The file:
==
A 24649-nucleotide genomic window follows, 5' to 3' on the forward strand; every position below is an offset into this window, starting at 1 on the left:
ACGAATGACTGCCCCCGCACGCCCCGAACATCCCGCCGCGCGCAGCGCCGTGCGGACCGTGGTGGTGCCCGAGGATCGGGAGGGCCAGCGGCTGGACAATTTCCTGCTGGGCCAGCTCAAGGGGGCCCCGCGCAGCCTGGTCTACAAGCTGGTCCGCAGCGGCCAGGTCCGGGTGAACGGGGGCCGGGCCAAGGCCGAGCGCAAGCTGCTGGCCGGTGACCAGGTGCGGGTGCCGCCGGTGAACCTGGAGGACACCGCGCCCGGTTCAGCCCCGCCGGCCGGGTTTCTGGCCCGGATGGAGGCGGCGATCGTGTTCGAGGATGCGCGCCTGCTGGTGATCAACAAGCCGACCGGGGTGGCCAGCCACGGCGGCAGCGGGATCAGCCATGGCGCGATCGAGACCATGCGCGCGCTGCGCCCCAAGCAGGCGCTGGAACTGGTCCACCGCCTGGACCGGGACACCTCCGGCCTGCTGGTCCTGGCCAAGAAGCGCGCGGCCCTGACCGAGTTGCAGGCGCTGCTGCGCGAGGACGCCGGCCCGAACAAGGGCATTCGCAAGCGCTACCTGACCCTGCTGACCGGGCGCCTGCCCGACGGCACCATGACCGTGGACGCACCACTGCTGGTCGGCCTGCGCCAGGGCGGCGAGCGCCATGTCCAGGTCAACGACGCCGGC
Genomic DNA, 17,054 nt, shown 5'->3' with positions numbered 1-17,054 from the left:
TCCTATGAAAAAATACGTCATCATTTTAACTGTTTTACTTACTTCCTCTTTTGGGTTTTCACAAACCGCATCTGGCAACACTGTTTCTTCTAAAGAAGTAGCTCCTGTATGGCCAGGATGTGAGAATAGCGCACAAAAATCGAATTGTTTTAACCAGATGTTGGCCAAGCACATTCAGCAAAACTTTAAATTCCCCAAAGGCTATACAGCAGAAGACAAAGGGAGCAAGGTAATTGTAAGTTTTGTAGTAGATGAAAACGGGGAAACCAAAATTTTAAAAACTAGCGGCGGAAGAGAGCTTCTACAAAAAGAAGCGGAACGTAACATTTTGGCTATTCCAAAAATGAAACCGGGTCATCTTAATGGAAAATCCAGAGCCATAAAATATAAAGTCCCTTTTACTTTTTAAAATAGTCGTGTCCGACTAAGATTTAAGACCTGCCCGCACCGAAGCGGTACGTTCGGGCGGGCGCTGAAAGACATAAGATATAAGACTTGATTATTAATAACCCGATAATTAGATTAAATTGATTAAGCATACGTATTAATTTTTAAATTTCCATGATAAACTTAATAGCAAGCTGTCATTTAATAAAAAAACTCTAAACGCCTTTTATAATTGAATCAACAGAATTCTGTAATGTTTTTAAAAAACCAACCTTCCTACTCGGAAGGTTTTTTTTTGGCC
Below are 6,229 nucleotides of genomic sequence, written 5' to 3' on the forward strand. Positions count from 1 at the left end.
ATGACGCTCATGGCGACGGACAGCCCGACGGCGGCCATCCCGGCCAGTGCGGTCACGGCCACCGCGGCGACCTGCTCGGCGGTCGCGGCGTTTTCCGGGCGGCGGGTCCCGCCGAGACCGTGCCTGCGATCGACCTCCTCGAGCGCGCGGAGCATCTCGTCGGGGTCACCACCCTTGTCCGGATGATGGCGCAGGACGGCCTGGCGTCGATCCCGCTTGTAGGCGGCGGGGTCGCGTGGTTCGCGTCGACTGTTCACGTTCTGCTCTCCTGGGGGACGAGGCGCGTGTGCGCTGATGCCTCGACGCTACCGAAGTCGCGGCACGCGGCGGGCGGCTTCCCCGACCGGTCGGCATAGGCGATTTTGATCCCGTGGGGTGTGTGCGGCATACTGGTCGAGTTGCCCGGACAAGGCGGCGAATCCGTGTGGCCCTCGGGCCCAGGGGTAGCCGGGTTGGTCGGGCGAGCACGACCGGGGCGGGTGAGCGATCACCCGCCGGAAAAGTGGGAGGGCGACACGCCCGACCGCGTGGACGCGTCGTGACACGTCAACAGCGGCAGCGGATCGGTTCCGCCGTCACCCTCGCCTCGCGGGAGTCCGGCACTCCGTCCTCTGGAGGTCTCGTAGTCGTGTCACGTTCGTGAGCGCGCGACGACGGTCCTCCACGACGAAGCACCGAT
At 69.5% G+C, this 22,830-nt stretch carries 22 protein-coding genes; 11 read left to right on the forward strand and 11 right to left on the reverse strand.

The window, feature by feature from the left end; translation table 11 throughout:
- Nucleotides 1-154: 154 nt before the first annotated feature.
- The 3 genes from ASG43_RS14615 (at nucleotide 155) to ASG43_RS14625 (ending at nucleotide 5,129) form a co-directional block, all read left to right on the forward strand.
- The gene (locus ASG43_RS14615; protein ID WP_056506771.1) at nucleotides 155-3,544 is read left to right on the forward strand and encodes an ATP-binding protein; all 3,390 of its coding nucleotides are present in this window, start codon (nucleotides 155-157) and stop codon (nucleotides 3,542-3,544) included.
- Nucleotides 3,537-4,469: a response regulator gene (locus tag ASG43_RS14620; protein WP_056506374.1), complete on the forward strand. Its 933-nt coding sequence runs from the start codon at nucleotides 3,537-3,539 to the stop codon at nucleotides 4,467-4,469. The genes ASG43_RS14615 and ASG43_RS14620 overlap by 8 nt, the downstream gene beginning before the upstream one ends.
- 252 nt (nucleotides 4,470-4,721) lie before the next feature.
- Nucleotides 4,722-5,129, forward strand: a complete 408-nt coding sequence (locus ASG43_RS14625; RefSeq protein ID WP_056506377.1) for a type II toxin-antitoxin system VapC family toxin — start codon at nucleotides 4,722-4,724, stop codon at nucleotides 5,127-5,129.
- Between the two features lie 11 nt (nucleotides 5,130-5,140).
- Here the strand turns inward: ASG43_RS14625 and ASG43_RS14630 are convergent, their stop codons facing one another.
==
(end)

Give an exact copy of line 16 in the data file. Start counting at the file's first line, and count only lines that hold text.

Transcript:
- Here the strand turns inward: ASG43_RS14625 and ASG43_RS14630 are convergent, their stop codons facing one another.